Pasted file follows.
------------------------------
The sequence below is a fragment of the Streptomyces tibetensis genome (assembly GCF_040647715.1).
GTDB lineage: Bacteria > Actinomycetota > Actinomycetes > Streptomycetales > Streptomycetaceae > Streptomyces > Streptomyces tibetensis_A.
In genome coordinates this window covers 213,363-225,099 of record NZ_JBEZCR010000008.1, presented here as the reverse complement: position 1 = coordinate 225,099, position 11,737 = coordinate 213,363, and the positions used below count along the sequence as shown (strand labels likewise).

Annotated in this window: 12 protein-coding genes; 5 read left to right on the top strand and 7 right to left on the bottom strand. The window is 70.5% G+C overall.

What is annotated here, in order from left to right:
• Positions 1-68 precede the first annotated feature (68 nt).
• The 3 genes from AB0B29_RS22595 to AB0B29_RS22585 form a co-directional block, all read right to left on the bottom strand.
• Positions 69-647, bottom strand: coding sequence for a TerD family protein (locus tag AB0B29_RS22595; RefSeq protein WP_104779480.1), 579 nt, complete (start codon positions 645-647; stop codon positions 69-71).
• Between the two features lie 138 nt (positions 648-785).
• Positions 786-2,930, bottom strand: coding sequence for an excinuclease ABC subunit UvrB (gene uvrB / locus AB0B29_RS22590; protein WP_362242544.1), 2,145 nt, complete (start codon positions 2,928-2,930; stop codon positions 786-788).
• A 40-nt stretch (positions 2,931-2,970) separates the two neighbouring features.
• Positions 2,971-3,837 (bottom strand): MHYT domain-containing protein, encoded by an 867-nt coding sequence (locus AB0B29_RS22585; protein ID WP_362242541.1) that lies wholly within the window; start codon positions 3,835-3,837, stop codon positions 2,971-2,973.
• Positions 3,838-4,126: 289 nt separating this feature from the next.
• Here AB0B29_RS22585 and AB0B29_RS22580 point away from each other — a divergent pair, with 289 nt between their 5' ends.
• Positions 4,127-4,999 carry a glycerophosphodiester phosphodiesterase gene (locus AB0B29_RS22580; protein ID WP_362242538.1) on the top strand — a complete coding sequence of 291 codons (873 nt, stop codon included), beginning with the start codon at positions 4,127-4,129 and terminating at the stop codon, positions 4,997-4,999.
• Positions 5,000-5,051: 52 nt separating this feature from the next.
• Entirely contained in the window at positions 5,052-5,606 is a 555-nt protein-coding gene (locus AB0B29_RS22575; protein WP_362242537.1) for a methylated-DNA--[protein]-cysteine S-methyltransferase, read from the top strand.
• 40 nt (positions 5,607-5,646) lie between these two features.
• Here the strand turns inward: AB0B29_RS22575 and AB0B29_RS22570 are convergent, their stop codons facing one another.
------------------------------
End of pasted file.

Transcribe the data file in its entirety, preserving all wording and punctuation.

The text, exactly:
The sequence below is a fragment of the Streptomyces tibetensis genome (assembly GCF_040647715.1).
GTDB lineage: Bacteria > Actinomycetota > Actinomycetes > Streptomycetales > Streptomycetaceae > Streptomyces > Streptomyces tibetensis_A.
In genome coordinates this window covers 213,363-225,099 of record NZ_JBEZCR010000008.1, presented here as the reverse complement: position 1 = coordinate 225,099, position 11,737 = coordinate 213,363, and the positions used below count along the sequence as shown (strand labels likewise).

Annotated in this window: 12 protein-coding genes; 5 read left to right on the top strand and 7 right to left on the bottom strand. The window is 70.5% G+C overall.

What is annotated here, in order from left to right:
• Positions 1-68 precede the first annotated feature (68 nt).
• The 3 genes from AB0B29_RS22595 to AB0B29_RS22585 form a co-directional block, all read right to left on the bottom strand.
• Positions 69-647, bottom strand: coding sequence for a TerD family protein (locus tag AB0B29_RS22595; RefSeq protein WP_104779480.1), 579 nt, complete (start codon positions 645-647; stop codon positions 69-71).
• Between the two features lie 138 nt (positions 648-785).
• Positions 786-2,930, bottom strand: coding sequence for an excinuclease ABC subunit UvrB (gene uvrB / locus AB0B29_RS22590; protein WP_362242544.1), 2,145 nt, complete (start codon positions 2,928-2,930; stop codon positions 786-788).
• A 40-nt stretch (positions 2,931-2,970) separates the two neighbouring features.
• Positions 2,971-3,837 (bottom strand): MHYT domain-containing protein, encoded by an 867-nt coding sequence (locus AB0B29_RS22585; protein ID WP_362242541.1) that lies wholly within the window; start codon positions 3,835-3,837, stop codon positions 2,971-2,973.
• Positions 3,838-4,126: 289 nt separating this feature from the next.
• Here AB0B29_RS22585 and AB0B29_RS22580 point away from each other — a divergent pair, with 289 nt between their 5' ends.
• Positions 4,127-4,999 carry a glycerophosphodiester phosphodiesterase gene (locus AB0B29_RS22580; protein ID WP_362242538.1) on the top strand — a complete coding sequence of 291 codons (873 nt, stop codon included), beginning with the start codon at positions 4,127-4,129 and terminating at the stop codon, positions 4,997-4,999.
• Positions 5,000-5,051: 52 nt separating this feature from the next.
• Entirely contained in the window at positions 5,052-5,606 is a 555-nt protein-coding gene (locus AB0B29_RS22575; protein WP_362242537.1) for a methylated-DNA--[protein]-cysteine S-methyltransferase, read from the top strand.
• 40 nt (positions 5,607-5,646) lie between these two features.
• Here the strand turns inward: AB0B29_RS22575 and AB0B29_RS22570 are convergent, their stop codons facing one another.